New Jersey vets face waits, especially in Vineland
TRENTON, N.J. (AP) -- Most veterans in New Jersey have escaped the epic waits for treatment that characterize some Veterans Affairs hospitals and clinics elsewhere in the country, but one small outpatient center in Vineland has been losing the fight to deliver care promptly.
Nearly 1 in 16 medical appointments at the VA clinic in Vineland involved a wait of a month or more in the six month period that ended in February, according to government data reviewed by The Associated Press.
That's twice as bad as the national average, and places the clinic among the VA sites with the highest percentage of patients having to wait a month or more.
James Coty, spokesman for the Wilmington, Delaware, VA, which oversees the Cumberland County outpatient center, said some veterans experienced delays over the winter when a primary care provider needed to take unplanned leave for several weeks.
"During this time, the associate chief of staff for Ambulatory Care at the VAMC provided coverage for patients who required immediate care until the provider returned," Coty said. "We recognize there are always opportunities for improvement and continue to focus our efforts on reducing wait times by continuing to review scheduling practices to assure we maximize efficiency, evaluating staffing levels, and working to secure expanded space to increase services."
Republican Assemblyman Sam Fiocchi said it is infuriating that southern New Jersey veterans getting care from the center in Vineland face longer wait times than other residents.
"Veterans in South Jersey already have limited access to VA facilities and making them wait longer to get an appointment is like a slammed door in their face," he said in a statement.
The Associated Press analyzed six months of appointment data at 940 VA hospitals and clinics nationwide to identify the ones struggling the most to deliver prompt care, and see how things have changed since Congress gave the VA $16.3 billion in August to hire more doctors, open new clinics and expand a program designed to make it easier for veterans to avoid waits by getting care outside the department's facilities.
Nationally, the AP found that number of medical appointments delayed 30 to 90 days has largely stayed flat. The number of appointments that take longer than 90 days to complete has nearly doubled.
About 6,200 medical appointments at VA facilities in New Jersey were delayed at least a month, but the state fared better than the country overall.
Waits throughout the Northeast, Midwest and Pacific Coast states are generally mild. Many of the delay-prone hospitals and clinics are clustered within a few hours' drive of each other in a handful of Southern states, often in areas with a strong military presence, a partly rural population and patient growth that has outpaced the VA's sluggish planning process.
Here's a look at how the New Jersey VA system is faring:
DELAYS BUT BETTER THAN NATIONAL RATE
About 2.3 percent of medical appointments for New Jersey's veterans were delayed at least 31 days at the state's 16 Veterans Affairs facilities from September to February, the data show. Nationally across the same period, 2.8 percent were delayed that long.
The state's VA chief of staff, Dr. Steven Lieberman, said the department has been focused on access since before a scandal over excessive wait times led to the resignation of VA Secretary Eric Shinseki. Lieberman says he holds regular weekly meetings with medical and management staff and pays close attention to patient satisfaction surveys.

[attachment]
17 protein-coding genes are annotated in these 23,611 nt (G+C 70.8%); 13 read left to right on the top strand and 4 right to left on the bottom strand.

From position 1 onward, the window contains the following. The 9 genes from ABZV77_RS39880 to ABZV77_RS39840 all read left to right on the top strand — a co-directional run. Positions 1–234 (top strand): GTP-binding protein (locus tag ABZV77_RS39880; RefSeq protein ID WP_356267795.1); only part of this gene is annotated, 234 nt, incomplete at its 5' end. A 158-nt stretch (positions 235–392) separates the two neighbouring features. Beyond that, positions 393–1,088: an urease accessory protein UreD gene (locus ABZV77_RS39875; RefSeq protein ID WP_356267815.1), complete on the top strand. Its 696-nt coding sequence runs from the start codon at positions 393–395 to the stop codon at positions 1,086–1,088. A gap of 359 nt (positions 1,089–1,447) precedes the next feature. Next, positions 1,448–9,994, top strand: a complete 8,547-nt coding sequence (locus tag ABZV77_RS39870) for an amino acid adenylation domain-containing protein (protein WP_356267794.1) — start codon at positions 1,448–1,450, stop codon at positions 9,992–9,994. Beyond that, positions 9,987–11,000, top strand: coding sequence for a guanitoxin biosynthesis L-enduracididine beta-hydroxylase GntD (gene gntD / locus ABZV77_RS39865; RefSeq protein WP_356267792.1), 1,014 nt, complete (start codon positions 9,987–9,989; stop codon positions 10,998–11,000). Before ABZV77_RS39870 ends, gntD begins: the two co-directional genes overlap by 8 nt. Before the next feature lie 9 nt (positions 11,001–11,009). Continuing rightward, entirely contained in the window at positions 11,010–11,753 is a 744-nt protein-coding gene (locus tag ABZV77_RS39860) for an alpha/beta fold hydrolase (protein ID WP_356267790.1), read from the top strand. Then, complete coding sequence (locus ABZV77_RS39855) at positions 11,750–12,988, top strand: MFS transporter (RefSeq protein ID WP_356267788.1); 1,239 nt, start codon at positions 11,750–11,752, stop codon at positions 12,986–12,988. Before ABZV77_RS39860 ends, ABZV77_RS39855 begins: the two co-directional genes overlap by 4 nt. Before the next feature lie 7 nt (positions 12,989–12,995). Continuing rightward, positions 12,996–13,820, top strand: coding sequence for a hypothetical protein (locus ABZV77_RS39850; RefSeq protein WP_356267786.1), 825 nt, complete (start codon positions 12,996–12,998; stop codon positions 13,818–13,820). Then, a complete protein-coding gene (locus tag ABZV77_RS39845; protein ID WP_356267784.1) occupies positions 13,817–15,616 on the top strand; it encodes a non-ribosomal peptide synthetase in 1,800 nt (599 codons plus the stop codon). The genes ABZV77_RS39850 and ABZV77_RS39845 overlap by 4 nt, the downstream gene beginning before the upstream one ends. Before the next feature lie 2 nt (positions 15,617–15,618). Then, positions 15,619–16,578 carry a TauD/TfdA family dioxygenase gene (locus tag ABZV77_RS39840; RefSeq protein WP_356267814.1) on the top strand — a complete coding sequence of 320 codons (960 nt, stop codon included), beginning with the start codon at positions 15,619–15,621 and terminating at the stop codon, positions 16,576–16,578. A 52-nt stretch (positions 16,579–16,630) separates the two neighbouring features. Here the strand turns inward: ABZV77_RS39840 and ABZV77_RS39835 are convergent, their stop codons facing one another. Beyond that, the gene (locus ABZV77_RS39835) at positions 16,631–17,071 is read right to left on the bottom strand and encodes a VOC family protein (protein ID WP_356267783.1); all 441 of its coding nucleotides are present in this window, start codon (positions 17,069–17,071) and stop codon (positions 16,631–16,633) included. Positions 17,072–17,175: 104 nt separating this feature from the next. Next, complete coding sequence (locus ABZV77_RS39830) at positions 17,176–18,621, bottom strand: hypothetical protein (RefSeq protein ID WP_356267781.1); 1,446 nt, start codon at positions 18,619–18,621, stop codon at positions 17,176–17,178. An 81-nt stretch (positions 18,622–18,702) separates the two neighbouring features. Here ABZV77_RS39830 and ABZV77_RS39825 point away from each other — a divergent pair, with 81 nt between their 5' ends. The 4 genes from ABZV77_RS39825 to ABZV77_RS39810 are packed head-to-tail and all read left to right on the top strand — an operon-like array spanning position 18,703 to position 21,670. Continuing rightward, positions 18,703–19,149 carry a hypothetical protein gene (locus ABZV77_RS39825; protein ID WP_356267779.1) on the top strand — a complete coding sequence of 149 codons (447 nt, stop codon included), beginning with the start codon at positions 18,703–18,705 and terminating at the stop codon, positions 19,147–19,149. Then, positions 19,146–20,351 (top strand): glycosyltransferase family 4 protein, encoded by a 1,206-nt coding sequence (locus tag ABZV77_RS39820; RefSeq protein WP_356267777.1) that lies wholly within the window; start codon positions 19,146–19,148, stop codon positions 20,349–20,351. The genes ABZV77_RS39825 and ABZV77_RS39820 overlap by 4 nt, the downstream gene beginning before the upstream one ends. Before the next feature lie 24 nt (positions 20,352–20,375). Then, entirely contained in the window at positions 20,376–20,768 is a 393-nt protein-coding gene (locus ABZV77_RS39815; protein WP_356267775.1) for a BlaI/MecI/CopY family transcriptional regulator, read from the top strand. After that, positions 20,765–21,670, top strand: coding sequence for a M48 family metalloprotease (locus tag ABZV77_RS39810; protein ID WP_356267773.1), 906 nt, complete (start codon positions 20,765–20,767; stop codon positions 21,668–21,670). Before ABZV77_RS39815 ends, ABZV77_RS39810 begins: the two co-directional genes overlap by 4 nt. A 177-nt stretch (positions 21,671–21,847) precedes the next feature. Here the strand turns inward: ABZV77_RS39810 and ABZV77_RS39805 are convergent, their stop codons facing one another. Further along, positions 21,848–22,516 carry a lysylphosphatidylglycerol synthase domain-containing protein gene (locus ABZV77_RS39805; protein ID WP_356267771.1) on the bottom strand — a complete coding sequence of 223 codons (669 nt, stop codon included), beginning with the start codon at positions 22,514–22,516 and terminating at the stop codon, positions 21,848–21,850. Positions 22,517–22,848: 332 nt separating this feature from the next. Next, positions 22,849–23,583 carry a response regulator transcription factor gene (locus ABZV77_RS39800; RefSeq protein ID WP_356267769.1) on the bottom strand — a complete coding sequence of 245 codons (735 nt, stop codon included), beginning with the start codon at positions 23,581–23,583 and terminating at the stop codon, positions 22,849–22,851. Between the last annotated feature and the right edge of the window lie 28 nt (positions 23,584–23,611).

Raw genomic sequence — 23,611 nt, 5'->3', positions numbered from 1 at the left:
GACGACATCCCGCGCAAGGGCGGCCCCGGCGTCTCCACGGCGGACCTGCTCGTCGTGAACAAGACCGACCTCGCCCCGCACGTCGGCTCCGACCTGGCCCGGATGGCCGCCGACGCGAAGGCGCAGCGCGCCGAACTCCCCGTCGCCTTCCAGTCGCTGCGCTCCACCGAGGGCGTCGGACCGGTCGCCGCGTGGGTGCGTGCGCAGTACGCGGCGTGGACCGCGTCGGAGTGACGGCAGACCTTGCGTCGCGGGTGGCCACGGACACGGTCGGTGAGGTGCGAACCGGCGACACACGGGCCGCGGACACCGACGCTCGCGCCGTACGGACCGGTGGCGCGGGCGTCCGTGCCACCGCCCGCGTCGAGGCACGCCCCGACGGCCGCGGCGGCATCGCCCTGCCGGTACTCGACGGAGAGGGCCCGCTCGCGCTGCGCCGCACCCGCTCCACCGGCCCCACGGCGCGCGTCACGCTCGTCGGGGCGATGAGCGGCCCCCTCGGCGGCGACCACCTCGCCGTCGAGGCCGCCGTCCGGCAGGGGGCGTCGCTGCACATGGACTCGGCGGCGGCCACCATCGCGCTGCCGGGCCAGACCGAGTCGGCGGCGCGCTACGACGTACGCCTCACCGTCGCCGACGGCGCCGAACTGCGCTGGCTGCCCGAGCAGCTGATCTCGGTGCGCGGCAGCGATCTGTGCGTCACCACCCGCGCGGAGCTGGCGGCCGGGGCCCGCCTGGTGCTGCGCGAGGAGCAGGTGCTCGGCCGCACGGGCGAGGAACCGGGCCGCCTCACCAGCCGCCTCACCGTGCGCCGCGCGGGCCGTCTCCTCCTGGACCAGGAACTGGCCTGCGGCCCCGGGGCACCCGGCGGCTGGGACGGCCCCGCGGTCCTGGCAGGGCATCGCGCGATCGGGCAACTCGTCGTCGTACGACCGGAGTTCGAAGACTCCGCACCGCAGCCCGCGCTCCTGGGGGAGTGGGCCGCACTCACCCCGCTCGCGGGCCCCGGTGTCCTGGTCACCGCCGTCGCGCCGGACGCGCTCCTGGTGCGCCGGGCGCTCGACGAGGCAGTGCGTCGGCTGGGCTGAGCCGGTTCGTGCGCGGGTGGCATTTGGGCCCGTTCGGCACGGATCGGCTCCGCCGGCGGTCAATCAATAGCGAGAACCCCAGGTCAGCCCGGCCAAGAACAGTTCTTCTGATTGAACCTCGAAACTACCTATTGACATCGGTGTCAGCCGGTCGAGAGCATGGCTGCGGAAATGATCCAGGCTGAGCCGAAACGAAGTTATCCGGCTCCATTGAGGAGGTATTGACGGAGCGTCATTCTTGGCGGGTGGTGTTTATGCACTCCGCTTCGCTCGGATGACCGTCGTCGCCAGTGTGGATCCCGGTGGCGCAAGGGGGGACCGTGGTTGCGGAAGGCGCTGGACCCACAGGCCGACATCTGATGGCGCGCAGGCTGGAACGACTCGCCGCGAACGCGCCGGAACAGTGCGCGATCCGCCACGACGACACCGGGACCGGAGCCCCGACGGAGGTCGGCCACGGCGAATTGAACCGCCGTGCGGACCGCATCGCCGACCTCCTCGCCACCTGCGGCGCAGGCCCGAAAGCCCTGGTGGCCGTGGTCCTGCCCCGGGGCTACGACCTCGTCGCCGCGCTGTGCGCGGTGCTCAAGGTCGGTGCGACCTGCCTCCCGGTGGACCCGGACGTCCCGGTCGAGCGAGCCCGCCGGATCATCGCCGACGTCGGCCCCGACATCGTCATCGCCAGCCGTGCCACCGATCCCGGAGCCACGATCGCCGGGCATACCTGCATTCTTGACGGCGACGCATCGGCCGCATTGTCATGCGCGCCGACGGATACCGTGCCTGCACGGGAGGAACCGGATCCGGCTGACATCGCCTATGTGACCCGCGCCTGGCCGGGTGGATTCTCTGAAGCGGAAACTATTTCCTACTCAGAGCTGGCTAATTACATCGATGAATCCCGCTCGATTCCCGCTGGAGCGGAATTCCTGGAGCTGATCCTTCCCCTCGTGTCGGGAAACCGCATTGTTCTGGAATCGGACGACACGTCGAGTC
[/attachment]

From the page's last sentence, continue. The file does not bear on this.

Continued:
NEW JERSEY CENTERS UP CLOSE
Most of the state's facilities had a low delay rate. The Hamilton VA Clinic had no delays of a month or more, the data show.
By far the VA hospital in East Orange treated the most patients and had the second-highest delay percentage after Vineland. About 2.7 percent of the appointments completed there over six months involved a wait of longer than 30 days -- but things have been improving. Only 1 percent of the appointments completed in February involved a wait that long.
Lieberman attributed the delays at East Orange to a shortage of specialists and said he is in the process of hiring more physicians. The Cumberland County clinic is under the purview of the Wilmington, Delaware-based VA system, said Lieberman, who did not have an explanation for those delays.
Joseph Hampton, the commander of the Vineland-based Veterans of Foreign Wars group and a Korean War vet, said he has heard no complaints about the Cumberland County center, though he has not been treated there.
"I've never been disappointed with the VA," he said. "The contact I've had with them and people I know personally don't complain about them. Like I said, I would join the military tomorrow if they would take me."
NEW MEDICAL STAFF
VA facilities in New Jersey have been authorized to hire 62 physicians, nurses and other staff to improve patient access to medical care, Lieberman said.
Congress' action last summer also resulted in new town-hall style meetings, which occur every three months and are open to the public. The most recent meeting in Lyons drew about 75 to 80 people, including representatives from veterans groups and charity organizations.
Around 10,000 veterans in the northern New Jersey counties of Sussex and Warren do not have a VA facility nearby, the biggest complaint Lieberman said he hears from veterans. The VA is meeting with stakeholders to determine if new facilities in those counties are needed. Lieberman estimated the state VA would finish its process by summer, sending the proposal -- if there is one-- to VA headquarters for further consideration.
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